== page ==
Financial Checklist for New Dads and Moms
by Michael A. Ippoliti, MBA, CFP®, Vice President
1) Make sure your child has a Social Security number.
If you checked “yes” and supplied the appropriate information when applying for your baby’s birth certificate, the Social Security number should be on its way. If for some reason you didn’t, you can apply at an SSA office, but you’ll have to provide proof of your child’s U.S. citizenship, age and identity, as well as your own identity.
2) Get health insurance right away.
If you have insurance through your work, notify your employer as soon as your child is born. In the meantime, review your options to make sure you have the best combination of deductibles and coverage.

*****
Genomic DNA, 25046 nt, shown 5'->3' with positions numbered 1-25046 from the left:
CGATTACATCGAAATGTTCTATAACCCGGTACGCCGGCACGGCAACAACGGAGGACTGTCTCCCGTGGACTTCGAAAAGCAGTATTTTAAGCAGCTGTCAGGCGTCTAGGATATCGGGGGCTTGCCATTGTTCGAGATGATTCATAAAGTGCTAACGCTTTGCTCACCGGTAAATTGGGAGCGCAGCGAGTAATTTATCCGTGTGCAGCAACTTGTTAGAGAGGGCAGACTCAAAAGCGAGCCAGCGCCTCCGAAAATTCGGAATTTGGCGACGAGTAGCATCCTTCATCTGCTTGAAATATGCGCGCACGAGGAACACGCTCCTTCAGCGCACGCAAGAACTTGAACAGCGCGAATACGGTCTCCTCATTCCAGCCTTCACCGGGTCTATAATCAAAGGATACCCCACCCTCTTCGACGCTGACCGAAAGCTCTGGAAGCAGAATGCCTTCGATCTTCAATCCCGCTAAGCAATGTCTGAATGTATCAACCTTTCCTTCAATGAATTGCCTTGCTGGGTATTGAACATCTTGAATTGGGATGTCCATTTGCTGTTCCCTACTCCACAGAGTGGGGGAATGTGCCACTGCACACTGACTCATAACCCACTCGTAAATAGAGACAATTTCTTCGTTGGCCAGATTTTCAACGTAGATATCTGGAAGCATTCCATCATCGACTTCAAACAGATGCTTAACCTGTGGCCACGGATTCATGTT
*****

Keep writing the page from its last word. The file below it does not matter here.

3) Evaluate Your Emergency Reserve
An emergency fund is always important and more than ever when you have a child. Strive to have enough cash in an easily accessible account to cover three-to-six months of necessary expenses.
4) Create a will and Powers of Attorney for financial and health decisions
Even if you don’t have a lot of assets, a will is essential to name a guardian for your child. It doesn’t have to be a complicated document, but I’d suggest consulting with your family attorney. If it’s not in writing, the state could decide who would care for your child.
5) Start saving for education.
Everyone thinks about the enormous cost of college, but what if you want to send your child to private elementary or high school? Fortunately, with the new tax law, 529 accounts can now be used for all three with certain limitations. A 529 is a great, tax-advantaged way to save—and provides an easy, tax-smart way for grandparents to chip in as well.